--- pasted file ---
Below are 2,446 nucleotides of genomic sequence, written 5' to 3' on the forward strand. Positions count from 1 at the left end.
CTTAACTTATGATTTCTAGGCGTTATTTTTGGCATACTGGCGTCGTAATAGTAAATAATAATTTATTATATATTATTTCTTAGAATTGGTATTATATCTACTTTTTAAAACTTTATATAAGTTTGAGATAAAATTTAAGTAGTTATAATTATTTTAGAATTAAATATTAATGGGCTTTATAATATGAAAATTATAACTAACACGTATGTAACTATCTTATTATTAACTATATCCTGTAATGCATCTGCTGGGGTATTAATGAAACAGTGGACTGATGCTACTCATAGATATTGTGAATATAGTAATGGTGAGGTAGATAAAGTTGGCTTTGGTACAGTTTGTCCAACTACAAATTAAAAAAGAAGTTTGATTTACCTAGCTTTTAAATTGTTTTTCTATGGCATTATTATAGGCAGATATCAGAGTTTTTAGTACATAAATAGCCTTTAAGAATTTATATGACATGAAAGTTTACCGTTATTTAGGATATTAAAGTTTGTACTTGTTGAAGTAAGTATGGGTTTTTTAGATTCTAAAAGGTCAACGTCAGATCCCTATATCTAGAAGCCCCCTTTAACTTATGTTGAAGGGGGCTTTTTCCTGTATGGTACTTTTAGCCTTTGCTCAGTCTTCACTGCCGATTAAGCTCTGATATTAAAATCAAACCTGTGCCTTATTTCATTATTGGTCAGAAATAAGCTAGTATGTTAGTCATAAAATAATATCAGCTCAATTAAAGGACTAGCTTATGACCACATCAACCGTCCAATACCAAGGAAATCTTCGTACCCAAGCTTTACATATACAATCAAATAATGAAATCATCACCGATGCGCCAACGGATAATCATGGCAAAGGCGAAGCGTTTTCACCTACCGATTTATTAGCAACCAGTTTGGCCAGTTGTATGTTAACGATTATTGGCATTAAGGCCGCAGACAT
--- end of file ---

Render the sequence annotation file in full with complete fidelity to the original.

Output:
Below are 2,446 nucleotides of genomic sequence, written 5' to 3' on the forward strand. Positions count from 1 at the left end.
CTTAACTTATGATTTCTAGGCGTTATTTTTGGCATACTGGCGTCGTAATAGTAAATAATAATTTATTATATATTATTTCTTAGAATTGGTATTATATCTACTTTTTAAAACTTTATATAAGTTTGAGATAAAATTTAAGTAGTTATAATTATTTTAGAATTAAATATTAATGGGCTTTATAATATGAAAATTATAACTAACACGTATGTAACTATCTTATTATTAACTATATCCTGTAATGCATCTGCTGGGGTATTAATGAAACAGTGGACTGATGCTACTCATAGATATTGTGAATATAGTAATGGTGAGGTAGATAAAGTTGGCTTTGGTACAGTTTGTCCAACTACAAATTAAAAAAGAAGTTTGATTTACCTAGCTTTTAAATTGTTTTTCTATGGCATTATTATAGGCAGATATCAGAGTTTTTAGTACATAAATAGCCTTTAAGAATTTATATGACATGAAAGTTTACCGTTATTTAGGATATTAAAGTTTGTACTTGTTGAAGTAAGTATGGGTTTTTTAGATTCTAAAAGGTCAACGTCAGATCCCTATATCTAGAAGCCCCCTTTAACTTATGTTGAAGGGGGCTTTTTCCTGTATGGTACTTTTAGCCTTTGCTCAGTCTTCACTGCCGATTAAGCTCTGATATTAAAATCAAACCTGTGCCTTATTTCATTATTGGTCAGAAATAAGCTAGTATGTTAGTCATAAAATAATATCAGCTCAATTAAAGGACTAGCTTATGACCACATCAACCGTCCAATACCAAGGAAATCTTCGTACCCAAGCTTTACATATACAATCAAATAATGAAATCATCACCGATGCGCCAACGGATAATCATGGCAAAGGCGAAGCGTTTTCACCTACCGATTTATTAGCAACCAGTTTGGCCAGTTGTATGTTAACGATTATTGGCATTAAGGCCGCAGACAT